Gaining momentum: Increasing foreign investment and improving local infrastructure can boost growth potential

With the global tourism industry hit hard during the financial crisis and growth slowing in larger markets, international hotels and tourism experts are looking at new opportunities for expansion. The historically small industry in West Africa in general, and Nigeria in particular, looks set to become a more attractive destination for foreign investment, with capital investment in the country’s tourism sector expected to rise by 7.6% in 2013 to a total of N299.3bn ($1.89bn), according to a 2012 report from the World Travel and Tourism Council (WTTC). Enticed by the size of the country and potential market growth, global hotel chains are expanding across the country, with the number of large hotels in Lagos predicted to double in the next five years.

The impressive economic growth in Nigeria is partly a product of the industry’s small size. Though total travel and tourism spending accounted for N1.24trn ($7.81bn) in 2012, or 3% of GDP, the West African nation ranked 181 out of 184 countries in terms of the relative contribution of tourism and travel to the overall economy. While the Nigerian market has its share of challenges, including security concerns, limited infrastructure and a complex visa process, the travel industry is all about growth potential.

Indeed, the same trends driving 6-8% quarterly GDP growth are increasing the demand for hotel rooms, airline flights and cultural activities. International passenger travel through Murtala Muhammed International Airport (MMIA) in Lagos rose by 17.4% between 2011 and 2012. Total travel and tourism spending in Nigeria, including indirect spending such as government expenditure and tourism investment, went up by 8.7% in 2012, according to the WTTC report. The WTTC forecasts travel spending in the West African destination to increase by 13.9% in 2013 and register 6.8% annual growth over the next decade.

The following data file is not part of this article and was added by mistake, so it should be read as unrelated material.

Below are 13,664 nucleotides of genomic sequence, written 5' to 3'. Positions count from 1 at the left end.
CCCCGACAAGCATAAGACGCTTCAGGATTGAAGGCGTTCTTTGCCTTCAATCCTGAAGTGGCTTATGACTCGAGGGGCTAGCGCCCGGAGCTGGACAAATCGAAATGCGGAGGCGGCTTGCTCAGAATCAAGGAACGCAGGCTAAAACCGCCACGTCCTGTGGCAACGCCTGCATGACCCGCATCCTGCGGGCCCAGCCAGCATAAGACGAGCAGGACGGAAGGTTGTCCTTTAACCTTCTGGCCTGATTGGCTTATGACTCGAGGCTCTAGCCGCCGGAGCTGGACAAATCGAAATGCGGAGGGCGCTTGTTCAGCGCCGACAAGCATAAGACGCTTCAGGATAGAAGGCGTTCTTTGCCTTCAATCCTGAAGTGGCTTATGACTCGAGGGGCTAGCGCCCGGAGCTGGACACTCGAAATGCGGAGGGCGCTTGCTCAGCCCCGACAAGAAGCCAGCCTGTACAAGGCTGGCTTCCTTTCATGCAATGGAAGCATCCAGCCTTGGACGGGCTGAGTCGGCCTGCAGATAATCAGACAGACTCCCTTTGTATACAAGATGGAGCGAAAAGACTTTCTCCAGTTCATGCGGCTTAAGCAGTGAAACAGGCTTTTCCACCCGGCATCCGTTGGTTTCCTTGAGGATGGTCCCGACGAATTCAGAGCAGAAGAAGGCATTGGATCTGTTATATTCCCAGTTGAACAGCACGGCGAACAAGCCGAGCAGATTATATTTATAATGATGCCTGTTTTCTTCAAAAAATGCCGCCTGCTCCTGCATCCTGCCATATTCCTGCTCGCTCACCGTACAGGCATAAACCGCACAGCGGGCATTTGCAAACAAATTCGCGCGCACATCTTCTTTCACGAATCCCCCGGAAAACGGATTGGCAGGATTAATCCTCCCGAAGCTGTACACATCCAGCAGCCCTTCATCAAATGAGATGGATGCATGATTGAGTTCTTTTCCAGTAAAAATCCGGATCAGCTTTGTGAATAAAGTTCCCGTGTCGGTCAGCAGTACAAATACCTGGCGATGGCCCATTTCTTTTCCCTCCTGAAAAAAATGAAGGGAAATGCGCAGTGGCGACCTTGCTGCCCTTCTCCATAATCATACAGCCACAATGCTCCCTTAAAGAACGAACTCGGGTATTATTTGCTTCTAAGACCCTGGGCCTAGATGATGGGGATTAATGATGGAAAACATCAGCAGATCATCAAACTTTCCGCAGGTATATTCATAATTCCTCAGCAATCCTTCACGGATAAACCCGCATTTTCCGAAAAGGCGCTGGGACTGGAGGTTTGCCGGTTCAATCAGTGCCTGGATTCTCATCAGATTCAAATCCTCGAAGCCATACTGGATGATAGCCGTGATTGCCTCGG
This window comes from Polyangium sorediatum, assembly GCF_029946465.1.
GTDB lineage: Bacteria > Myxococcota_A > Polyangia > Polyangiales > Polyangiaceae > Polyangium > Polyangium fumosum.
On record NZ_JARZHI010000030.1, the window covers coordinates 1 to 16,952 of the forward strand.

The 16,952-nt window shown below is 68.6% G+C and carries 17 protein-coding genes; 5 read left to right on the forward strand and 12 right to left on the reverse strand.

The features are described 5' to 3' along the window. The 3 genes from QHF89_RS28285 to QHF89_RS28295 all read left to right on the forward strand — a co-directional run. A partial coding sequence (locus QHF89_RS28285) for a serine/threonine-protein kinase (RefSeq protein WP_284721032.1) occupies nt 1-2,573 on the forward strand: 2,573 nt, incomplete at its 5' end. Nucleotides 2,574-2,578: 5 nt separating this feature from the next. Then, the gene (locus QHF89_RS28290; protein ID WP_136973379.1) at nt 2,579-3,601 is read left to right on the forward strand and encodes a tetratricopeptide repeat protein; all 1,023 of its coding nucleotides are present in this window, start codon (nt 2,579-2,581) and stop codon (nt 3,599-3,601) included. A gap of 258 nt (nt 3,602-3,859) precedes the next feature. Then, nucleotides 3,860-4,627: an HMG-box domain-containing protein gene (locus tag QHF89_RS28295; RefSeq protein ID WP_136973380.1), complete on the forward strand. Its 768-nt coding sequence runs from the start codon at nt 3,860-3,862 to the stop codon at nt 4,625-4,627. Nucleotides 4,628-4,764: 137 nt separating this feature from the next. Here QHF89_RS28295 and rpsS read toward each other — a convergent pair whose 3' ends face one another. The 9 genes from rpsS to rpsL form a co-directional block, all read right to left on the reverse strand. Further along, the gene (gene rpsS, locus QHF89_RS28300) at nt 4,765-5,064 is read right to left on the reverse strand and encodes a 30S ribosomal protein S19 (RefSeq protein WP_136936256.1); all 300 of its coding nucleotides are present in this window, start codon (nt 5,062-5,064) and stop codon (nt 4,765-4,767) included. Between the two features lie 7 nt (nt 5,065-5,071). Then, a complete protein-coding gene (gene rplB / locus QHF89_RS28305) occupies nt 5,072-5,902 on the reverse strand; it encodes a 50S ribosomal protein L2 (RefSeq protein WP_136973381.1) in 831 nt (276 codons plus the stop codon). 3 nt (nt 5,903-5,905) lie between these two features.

PROFILING THE VISITORS: The growing number of business travellers headed to Nigeria remains the primary clientele for hotel chains and airline services. Reliable statistics are difficult to track down in Nigeria, and while the WTTC claims 61% of Nigeria’s tourism spending came from leisure travel in 2012, most general managers of internationally branded hotels told OBG that business travellers comprise upwards of 90% of their clientele. Despite WTTC statistics indicating that international travellers accounted for just 11.4% of total travel spending in 2012, at the large hotels the customers are in fact almost half foreign.

Visitors working in the oil and gas sector or supporting services have long contributed to Nigeria’s travel industry. The Lagos-Houston flight, for example, is one of three direct routes between the oil-rich country and the US, although these days, Lagos hotels are increasingly hosting travellers in town for business in telecoms, consumer retail, IT and financial services.

“Demand is growing at a very high rate and it is not just customers from the oil and gas sector. Growth now is also coming from consumer-related industries,” Alexander Gassauer, general manager of Starwood West Africa, told OBG. The general manager of South African-owned Federal Palace Hotel and Casino, David Kliegl, has also noticed his clientele is often project based. When the government began privatising banks, for example, the Federal Palace saw an influx of British bankers. When IBM Global undertook a Lagos-based project, the hotel hosted a number of groups from IBM’s Indian headquarters.

NEW OPPORTUNITIES: Indeed, with its large population and growing economy, tourism experts often talk of Nigeria as a future hub for West African meetings and conferences. Matthew Dawes, CEO and founder of business conference firm All Amber, has managed conferences across sub-Saharan Africa, including two events in Abuja and, for the last three years, the Mobile Web West Africa event in Lagos. “There is a lot of potential in the market,” he told OBG. “Nigeria is a huge powerhouse. Lagos is the size of Ghana.”